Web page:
Experimenting with scenario planning

James Berry | 23 Feb 2021

Scenario planning isn’t just about developing proactive strategies to deal with a possible crisis. It can also be a useful way to highlight potential weaknesses in your organisation or operations. Here’s how to go about it.

Presenting online is still presenting

Wayne Turmel

Presenting online is more like a traditional presentation than most people think. But too often, those delivering material online do so in just about the least effective manner possible.

Remember those resolutions you made?

Jurgen Wolff

The chances are that the resolutions you made on Jan 1 are already distant memories. But if you want to avoid making the same resolutions again next year, here’s a simple, four-step process to get you back on track.

Learning is everywhere

Wayne Turmel

What you know now is good for now, but might be completely outdated by tomorrow. This means there's a constant need to learn new things, both formally and informally.

Ten habits of bad management

Andre de Waal

Too many organizations ignore or tolerate bad management. Yet bad managers will never get optimal results, so their tell-tail traits need to recognized and dealt with.

The mortar in a project's wall

Wayne Turmel

What holds a wall together is the mortar between the bricks. And what holds a project together is the effective, clear and proactive communication between individuals.

The myth of change management

Rod Collins

The world is changing much faster than their organizations. And that’s a big problem, because traditional businesses are not designed for adapting to change or aligning with shifting markets.

From the archive

Morale: a moving target

Duane Dike

What we think we know about morale is probably wrong, especially the black and white notion that morale is either ‘good’ or ‘bad’. Like most human feelings, morale is a moving target, which is why being sensitive to its nuances is such a key skill for leaders.

Jim Bird

End procrastination!

Jim Bird

In today's choice-challenged environment, the absence of time management skills can leave you feeling overwhelmed. So here are four easy-to-use time management techniques that will end procrastination and put you back in control.

Edward de Bono

New ideas needed

Edward de Bono

The majority organisations do not feel they need new ideas because things are going very well. They could be right. But there are plenty of scenarios where new ideas are vital.

Edward de Bono

New business ideas take time

Edward de Bono

Management thinking is too preoccupied with problem-solving. But a long-term view is essential when considering new ideas in business.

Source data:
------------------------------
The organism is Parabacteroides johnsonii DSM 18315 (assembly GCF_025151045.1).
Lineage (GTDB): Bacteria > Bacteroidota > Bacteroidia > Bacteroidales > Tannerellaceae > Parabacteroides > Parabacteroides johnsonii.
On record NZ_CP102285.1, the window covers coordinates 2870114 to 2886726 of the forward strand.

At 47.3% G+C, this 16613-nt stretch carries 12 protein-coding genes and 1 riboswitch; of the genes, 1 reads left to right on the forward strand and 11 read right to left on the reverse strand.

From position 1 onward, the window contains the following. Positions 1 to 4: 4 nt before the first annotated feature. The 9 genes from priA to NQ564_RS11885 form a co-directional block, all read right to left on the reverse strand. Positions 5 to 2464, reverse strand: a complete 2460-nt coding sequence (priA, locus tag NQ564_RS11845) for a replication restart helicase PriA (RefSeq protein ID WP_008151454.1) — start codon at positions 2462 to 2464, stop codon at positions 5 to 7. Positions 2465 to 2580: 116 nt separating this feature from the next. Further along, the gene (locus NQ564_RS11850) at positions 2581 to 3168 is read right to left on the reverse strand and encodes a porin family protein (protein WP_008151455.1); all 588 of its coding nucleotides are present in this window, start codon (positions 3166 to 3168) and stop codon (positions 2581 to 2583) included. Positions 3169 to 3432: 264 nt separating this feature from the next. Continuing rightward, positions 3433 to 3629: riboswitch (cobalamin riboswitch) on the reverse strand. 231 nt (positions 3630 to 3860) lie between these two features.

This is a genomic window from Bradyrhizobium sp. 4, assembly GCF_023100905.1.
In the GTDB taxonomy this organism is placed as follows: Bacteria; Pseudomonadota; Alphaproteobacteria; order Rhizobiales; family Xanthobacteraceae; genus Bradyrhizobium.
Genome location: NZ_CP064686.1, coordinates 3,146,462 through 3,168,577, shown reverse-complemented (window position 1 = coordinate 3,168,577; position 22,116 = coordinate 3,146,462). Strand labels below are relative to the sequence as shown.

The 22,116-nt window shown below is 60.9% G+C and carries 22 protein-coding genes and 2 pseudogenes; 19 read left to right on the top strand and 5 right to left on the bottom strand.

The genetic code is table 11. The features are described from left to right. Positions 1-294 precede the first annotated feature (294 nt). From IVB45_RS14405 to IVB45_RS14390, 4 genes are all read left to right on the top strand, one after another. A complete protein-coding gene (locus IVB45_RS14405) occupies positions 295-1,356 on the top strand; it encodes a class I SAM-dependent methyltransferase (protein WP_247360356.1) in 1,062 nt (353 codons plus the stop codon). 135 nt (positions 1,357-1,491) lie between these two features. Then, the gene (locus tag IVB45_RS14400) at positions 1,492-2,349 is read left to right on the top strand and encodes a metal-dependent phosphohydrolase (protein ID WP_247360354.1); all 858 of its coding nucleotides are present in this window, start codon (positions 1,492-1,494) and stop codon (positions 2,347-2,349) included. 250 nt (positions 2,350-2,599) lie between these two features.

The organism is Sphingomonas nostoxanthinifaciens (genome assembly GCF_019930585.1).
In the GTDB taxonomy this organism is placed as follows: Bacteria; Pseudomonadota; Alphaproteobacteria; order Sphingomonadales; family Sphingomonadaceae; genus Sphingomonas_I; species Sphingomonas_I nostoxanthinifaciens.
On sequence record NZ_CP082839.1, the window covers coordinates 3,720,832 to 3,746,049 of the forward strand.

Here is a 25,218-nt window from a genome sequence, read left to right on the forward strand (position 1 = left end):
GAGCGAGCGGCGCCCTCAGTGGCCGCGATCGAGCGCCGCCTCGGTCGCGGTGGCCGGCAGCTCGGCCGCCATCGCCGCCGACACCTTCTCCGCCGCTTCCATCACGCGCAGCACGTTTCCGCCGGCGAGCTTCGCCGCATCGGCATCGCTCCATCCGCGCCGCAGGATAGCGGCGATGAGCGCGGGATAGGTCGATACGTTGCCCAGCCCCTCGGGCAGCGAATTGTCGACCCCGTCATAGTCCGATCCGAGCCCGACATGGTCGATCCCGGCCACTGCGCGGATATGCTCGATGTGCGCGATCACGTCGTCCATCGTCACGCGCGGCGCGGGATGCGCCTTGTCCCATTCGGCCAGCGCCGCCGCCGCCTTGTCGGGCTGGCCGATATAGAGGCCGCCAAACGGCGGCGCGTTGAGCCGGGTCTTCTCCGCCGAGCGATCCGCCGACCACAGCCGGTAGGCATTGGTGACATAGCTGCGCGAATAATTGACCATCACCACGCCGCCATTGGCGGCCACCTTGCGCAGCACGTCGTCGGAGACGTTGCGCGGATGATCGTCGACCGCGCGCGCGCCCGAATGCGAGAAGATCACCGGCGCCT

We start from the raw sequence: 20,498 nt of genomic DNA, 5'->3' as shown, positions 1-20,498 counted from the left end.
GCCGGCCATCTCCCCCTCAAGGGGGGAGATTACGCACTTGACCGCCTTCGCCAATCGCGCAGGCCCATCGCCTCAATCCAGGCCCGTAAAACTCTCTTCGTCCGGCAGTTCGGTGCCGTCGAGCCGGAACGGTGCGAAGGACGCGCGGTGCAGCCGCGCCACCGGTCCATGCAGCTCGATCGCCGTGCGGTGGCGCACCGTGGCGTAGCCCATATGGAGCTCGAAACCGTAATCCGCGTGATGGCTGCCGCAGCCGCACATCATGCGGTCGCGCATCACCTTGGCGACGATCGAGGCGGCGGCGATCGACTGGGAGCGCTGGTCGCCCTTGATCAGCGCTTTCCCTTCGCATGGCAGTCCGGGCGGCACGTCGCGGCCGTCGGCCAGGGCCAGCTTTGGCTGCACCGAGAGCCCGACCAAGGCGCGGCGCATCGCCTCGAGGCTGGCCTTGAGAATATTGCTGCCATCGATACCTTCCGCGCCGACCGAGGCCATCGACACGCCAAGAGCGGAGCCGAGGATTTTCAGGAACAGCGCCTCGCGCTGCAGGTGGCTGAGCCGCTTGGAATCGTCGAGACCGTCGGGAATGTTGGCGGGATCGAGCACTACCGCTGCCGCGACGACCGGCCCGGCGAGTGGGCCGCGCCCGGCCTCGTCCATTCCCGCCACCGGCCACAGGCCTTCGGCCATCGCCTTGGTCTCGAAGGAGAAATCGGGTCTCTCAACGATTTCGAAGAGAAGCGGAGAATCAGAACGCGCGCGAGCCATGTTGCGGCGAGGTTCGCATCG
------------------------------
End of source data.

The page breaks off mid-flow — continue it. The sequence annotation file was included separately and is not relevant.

Cynthia Montgomery

The myth of the super-manager

Cynthia Montgomery

Its a widely-held myth that game-changing success emanates from the genius of visionary super-managers. But in reality, even the best-known success stories were all about developing strategies that overcame industry forces and added new value to old games.

Earlier opinion

Three ways to plan for an uncertain future

James Berry

In today's troubled times, even the most successful business can find itself in difficulty. So how can businesses plan for an uncertain future?

Old habits die hard, new habits die easy

Max McKeown

Habits are efficient. Without them, we would need to find a response to every situation no matter how many times we had experienced it before. But how do you change an old habit or create a new one?

Don’t confuse task completion with productivity

Wayne Turmel

People who work remotely often claim to be ‘more productive’. But productivity is a long-term measurement that means more than just getting more tasks finished in a given time period.

Managing the new era of flexible working

Fred Krieger

In the post-Covid era of flexible work, physical and remote workspaces will coexist. But the question is: how can this fragmented set-up be effectively managed?

Make your people part of the solution, even virtually

Matthew Handley

This year has presented companies with a series of seemingly insurmountable problems. But those that find ways to engage their employees in the design of solutions are likely to rise above the adversity.

The difference between a mob and a crowd

Rod Collins

How is it that sometimes when we come together in groups, we are extraordinarily brilliant, but at other times we are incredibly dumb? The answer is the difference between collective intelligence and groupthink.

The four obstacles to corporate innovation

Michael Ellenby

There are four main obstacles to corporate innovation that can stifle the potential of organisations of all sizes. Understanding how to overcome them is key to a healthy future for every business.

We’re in a crisis! Why can’t we all just get along?

David Livermore

Even faced by a global pandemic, we don't seem able to bridge our tribal divides and leverage our differences to find solutions, rather than using them to further destroy us.

Get out of the way!

Duane Dike

Barriers to productivity are many and varied, but the vast majority of them are by-products of the destructive attitudes and behaviors of leaders.

A formula for trust

John Blakey

Academics have been arguing for years about what makes a leader trustworthy, but it can really be boiled down to three clear attributes: ability, integrity and benevolence.

Data, information and webmeetings

Wayne Turmel

Turning raw data into meaningful information is a key part of a manager's job. And smart managers know that webinars or videoconferencing tools can help translate one into the other.

Breakthrough innovation and corporate antibodies

Rod Collins

If companies want to be on the leading edge of breakthrough innovation, they have to neutralize the corporate antibodies that try to kill any new ideas that threaten the status quo.